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Legal Milestone List

  The Great Ferris Fire
  Berrien County Courthouse
  Elloitt-Larsen Civil Rights Act
  Milliken v. Bradley
  Elk, Oil, and the Environment
  Whisper to Rallying Cry
  Poletown & Eminent Domain
  Prentiss M. Brown
  Otis Milton Smith
  Freedom Road
  President Gerald R. Ford
  Mary Coleman
  Committee of One
  Milo Radulovich
  Striking Racial Covenants
  Murphy's Dissent
  Conveying Michigan
  Ending Jim Crow
  Pond's Defense
  Mount Clemens Pottery
  Emelia Schaub
  Rose of Aberlone
  Protecting the Impaired
  Laughing Whitefish
  The Uninvited Ear
  The King's Grant
  Improving Justice
  One Person—One Vote
  Eva Belles' Vote
  Constitutional Convention
  Ten Hours or No Sawdust
  Access to Public Water
  Augustus Woodward
  Sojourner Truth
  Justice William Fletcher
  Roosevelt-Newett Trial
  Cooley Law Office
  Baseball Reserve Clause
  Ossian Sweet Trial


17. Protecting the Impaired

An act of the Michigan legislature providing for forced sterilization of the mentally impaired was held unconstitutional by the Michigan Supreme Court. Dedicated and placed at the Old Lapeer County Courthouse on April 29, 1993.

Michigan Bar Journal

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Complete Text on Milestone Marker

Protecting the Impaired

The Michigan Legislature passed a bill in 1913 authorizing sterilization of mentally impaired persons confined in public institutions, even over the objections of a parent or guardian. The legislation was enacted "to promote the general welfare of the human race by selective breeding through sterilization" of those confined to public institutions for the mentally ill.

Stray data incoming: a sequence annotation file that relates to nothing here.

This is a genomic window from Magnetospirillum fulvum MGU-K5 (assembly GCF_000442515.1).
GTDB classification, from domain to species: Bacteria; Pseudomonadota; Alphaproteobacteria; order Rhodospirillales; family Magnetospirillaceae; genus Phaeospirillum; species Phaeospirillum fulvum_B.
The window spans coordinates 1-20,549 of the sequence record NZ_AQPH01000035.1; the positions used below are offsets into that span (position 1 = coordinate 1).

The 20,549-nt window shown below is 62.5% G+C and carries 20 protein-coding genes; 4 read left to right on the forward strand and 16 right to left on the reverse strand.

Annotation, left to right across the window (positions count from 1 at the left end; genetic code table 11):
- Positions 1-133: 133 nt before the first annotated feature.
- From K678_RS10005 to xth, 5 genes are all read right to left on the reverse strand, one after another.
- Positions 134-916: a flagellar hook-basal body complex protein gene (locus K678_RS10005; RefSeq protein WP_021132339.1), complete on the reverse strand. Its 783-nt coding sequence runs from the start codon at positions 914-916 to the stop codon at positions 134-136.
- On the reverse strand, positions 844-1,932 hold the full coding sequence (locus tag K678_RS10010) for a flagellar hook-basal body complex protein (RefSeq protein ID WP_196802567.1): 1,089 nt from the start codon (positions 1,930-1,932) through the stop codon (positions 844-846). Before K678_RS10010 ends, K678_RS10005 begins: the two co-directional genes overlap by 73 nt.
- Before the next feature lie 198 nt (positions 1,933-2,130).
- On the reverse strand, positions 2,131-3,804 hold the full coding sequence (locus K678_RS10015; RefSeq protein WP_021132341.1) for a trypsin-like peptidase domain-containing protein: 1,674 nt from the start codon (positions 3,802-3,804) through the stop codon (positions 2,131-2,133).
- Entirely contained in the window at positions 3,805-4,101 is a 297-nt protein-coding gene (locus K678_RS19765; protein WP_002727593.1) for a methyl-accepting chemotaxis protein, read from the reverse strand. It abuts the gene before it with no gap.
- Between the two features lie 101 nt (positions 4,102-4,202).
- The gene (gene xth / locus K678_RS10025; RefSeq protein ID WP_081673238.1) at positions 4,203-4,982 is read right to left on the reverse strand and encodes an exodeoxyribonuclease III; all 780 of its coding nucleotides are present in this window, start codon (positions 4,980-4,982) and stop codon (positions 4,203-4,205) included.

The largest such institution in the state was the Michigan Home and Training School in Lapeer. The superintendent sought to sterilize a patient whose guardian objected, contending that the statute was unconstitutional. Lapeer County Circuit Judge William B. Williams agreed, stating that the law, limited only to those confined in public institutions, "so limits the class of feeble minded persons who may be brought within its provision as to almost entirely subvert its object and make it clearly class legislation," and therefore unconstitutional.

The Michigan Supreme Court upheld Judge Williams in 1918 in Haynes v. Lapeer Circuit Judge, questioning why such legislation should fall only upon those "already under public restraint" and "presumably helpless." Such a distinction was found to be discriminating class legislation violating the equal protection provision of the United States Constitution.

The Haynes decision demonstrates the power of the Constitution of the United States to protect even the most vulnerable members of our society.

Placed by the State Bar of Michigan and the Lapeer County Bar Association, 1993.

   
 

 

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